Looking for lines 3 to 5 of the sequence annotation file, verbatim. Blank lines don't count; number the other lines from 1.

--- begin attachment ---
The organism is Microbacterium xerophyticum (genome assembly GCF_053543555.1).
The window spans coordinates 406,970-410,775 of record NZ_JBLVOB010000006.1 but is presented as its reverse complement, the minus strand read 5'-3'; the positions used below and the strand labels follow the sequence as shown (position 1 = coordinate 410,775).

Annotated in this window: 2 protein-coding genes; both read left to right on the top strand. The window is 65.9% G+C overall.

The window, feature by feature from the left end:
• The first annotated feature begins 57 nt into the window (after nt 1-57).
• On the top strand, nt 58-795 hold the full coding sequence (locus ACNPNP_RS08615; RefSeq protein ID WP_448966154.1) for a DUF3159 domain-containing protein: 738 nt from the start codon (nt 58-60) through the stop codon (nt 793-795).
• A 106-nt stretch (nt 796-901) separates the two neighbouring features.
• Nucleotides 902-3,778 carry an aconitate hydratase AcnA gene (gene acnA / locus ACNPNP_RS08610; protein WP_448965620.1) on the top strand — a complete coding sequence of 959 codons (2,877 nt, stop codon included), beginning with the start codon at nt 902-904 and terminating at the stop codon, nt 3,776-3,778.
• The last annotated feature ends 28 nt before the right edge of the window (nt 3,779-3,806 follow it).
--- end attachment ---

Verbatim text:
Annotated in this window: 2 protein-coding genes; both read left to right on the top strand. The window is 65.9% G+C overall.

The window, feature by feature from the left end:
• The first annotated feature begins 57 nt into the window (after nt 1-57).